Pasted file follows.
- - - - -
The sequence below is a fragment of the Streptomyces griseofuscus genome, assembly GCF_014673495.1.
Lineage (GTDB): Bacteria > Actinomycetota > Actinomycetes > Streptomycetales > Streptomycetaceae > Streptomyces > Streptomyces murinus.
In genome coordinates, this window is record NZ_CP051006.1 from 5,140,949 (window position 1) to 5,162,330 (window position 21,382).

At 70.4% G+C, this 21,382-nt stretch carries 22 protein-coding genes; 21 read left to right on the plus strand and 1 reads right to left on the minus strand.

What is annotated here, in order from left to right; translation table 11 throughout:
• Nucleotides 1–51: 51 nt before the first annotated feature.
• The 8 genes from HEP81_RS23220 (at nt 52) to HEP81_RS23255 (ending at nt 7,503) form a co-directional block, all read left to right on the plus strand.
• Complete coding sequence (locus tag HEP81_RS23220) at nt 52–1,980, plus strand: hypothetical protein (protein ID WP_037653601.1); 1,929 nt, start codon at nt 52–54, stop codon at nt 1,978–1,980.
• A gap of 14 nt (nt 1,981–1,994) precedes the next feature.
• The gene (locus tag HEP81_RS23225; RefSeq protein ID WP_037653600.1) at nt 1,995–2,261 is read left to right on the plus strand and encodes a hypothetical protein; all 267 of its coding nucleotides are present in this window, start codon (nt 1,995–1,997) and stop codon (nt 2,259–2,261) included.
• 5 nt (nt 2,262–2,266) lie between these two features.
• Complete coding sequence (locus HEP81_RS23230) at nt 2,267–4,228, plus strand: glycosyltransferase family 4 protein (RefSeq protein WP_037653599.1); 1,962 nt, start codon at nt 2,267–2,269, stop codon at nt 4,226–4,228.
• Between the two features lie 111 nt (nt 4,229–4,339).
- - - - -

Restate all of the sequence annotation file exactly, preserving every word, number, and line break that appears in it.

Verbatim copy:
The sequence below is a fragment of the Streptomyces griseofuscus genome, assembly GCF_014673495.1.
Lineage (GTDB): Bacteria > Actinomycetota > Actinomycetes > Streptomycetales > Streptomycetaceae > Streptomyces > Streptomyces murinus.
In genome coordinates, this window is record NZ_CP051006.1 from 5,140,949 (window position 1) to 5,162,330 (window position 21,382).

At 70.4% G+C, this 21,382-nt stretch carries 22 protein-coding genes; 21 read left to right on the plus strand and 1 reads right to left on the minus strand.

What is annotated here, in order from left to right; translation table 11 throughout:
• Nucleotides 1–51: 51 nt before the first annotated feature.
• The 8 genes from HEP81_RS23220 (at nt 52) to HEP81_RS23255 (ending at nt 7,503) form a co-directional block, all read left to right on the plus strand.
• Complete coding sequence (locus tag HEP81_RS23220) at nt 52–1,980, plus strand: hypothetical protein (protein ID WP_037653601.1); 1,929 nt, start codon at nt 52–54, stop codon at nt 1,978–1,980.
• A gap of 14 nt (nt 1,981–1,994) precedes the next feature.
• The gene (locus tag HEP81_RS23225; RefSeq protein ID WP_037653600.1) at nt 1,995–2,261 is read left to right on the plus strand and encodes a hypothetical protein; all 267 of its coding nucleotides are present in this window, start codon (nt 1,995–1,997) and stop codon (nt 2,259–2,261) included.
• 5 nt (nt 2,262–2,266) lie between these two features.
• Complete coding sequence (locus HEP81_RS23230) at nt 2,267–4,228, plus strand: glycosyltransferase family 4 protein (RefSeq protein WP_037653599.1); 1,962 nt, start codon at nt 2,267–2,269, stop codon at nt 4,226–4,228.
• Between the two features lie 111 nt (nt 4,229–4,339).